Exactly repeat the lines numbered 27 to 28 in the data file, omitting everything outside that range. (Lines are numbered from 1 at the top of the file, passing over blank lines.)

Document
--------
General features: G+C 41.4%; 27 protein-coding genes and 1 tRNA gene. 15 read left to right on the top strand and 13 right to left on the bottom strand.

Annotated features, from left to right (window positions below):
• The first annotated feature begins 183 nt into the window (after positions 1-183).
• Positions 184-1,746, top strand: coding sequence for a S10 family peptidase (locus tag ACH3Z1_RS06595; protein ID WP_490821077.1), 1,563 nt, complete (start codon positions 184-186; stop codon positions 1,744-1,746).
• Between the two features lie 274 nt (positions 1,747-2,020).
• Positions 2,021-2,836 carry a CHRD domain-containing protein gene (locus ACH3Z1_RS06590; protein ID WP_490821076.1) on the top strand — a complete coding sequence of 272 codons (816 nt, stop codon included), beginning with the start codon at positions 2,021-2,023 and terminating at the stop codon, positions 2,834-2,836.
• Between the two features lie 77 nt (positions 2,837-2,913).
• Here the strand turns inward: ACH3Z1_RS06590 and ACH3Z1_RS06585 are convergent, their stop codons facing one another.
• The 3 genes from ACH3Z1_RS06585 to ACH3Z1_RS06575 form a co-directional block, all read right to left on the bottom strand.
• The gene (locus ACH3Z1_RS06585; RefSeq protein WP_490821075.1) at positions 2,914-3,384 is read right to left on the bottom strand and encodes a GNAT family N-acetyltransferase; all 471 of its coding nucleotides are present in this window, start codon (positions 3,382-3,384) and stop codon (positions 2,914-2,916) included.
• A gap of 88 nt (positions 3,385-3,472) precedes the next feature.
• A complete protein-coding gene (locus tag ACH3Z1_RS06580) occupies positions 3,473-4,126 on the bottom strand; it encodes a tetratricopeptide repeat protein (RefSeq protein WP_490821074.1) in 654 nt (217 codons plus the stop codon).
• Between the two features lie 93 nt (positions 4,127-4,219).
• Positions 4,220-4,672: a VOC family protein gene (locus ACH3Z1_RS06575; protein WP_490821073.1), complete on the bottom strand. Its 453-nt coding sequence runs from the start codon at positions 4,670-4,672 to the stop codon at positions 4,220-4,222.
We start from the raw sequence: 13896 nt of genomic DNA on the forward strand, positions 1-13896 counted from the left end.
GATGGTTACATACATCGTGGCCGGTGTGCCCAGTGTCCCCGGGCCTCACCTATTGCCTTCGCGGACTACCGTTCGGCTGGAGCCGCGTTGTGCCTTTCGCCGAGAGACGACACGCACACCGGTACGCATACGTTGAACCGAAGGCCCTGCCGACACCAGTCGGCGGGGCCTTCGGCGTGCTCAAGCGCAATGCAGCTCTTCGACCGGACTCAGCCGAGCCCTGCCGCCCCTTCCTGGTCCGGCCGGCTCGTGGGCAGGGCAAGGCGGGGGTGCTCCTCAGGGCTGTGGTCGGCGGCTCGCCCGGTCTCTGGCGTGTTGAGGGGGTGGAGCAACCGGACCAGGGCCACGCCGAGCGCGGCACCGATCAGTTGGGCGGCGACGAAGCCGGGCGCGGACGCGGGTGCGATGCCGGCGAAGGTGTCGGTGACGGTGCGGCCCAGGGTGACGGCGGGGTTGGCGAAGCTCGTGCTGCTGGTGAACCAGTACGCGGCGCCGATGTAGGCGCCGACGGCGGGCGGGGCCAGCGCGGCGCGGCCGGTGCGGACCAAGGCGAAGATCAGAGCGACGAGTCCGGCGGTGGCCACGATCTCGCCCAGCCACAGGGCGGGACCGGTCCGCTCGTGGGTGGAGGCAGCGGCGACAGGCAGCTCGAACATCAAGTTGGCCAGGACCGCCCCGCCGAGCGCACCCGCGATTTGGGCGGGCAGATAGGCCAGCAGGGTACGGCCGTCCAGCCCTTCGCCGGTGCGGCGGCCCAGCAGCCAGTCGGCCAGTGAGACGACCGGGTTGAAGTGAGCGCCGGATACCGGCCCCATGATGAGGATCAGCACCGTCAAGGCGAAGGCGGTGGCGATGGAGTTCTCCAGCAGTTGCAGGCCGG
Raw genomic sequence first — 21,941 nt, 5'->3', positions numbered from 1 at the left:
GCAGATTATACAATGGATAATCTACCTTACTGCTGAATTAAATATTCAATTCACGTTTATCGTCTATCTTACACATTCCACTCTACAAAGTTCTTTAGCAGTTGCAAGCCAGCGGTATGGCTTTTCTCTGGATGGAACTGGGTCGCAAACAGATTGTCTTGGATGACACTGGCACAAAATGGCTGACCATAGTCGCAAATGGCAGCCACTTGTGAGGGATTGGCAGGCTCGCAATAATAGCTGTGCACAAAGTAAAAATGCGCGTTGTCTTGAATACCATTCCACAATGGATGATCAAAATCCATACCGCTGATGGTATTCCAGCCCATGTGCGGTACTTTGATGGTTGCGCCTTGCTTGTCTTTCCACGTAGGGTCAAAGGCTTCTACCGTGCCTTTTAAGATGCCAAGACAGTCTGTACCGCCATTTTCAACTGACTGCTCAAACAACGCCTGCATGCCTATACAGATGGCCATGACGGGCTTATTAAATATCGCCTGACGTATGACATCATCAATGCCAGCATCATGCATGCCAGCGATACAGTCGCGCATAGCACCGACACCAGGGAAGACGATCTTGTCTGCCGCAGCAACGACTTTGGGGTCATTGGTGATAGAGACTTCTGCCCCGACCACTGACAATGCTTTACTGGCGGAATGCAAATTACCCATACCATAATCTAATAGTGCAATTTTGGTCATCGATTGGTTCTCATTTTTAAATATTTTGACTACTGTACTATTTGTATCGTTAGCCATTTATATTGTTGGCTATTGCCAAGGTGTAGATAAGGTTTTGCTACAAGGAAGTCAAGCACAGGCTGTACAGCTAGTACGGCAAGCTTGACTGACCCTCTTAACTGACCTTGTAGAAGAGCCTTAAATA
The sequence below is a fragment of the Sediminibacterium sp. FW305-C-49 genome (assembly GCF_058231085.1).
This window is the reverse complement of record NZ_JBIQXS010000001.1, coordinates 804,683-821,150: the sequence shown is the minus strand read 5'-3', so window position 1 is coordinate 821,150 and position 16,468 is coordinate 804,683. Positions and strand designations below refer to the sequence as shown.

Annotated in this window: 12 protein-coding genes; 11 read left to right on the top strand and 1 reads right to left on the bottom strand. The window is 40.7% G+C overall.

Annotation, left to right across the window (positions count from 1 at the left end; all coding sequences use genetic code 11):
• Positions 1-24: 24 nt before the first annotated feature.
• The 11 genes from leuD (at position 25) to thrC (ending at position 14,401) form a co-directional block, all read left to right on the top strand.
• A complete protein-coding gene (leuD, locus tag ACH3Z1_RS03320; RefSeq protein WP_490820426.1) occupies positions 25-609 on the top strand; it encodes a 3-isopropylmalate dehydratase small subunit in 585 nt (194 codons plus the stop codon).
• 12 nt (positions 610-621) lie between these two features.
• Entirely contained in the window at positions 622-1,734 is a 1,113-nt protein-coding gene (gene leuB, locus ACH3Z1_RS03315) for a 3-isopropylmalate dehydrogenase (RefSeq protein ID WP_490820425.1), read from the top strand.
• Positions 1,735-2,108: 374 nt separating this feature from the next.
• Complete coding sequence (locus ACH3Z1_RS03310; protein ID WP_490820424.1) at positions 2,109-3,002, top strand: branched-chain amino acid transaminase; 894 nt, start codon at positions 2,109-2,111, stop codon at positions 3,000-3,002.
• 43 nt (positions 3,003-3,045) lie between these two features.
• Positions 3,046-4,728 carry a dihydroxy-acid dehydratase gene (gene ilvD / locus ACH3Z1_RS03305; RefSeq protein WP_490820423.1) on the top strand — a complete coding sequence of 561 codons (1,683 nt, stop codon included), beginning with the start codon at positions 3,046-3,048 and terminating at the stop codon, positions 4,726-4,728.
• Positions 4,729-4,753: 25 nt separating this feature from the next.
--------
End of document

• Entirely contained in the window at positions 622-1,734 is a 1,113-nt protein-coding gene (gene leuB, locus ACH3Z1_RS03315) for a 3-isopropylmalate dehydrogenase (RefSeq protein ID WP_490820425.1), read from the top strand.
• Positions 1,735-2,108: 374 nt separating this feature from the next.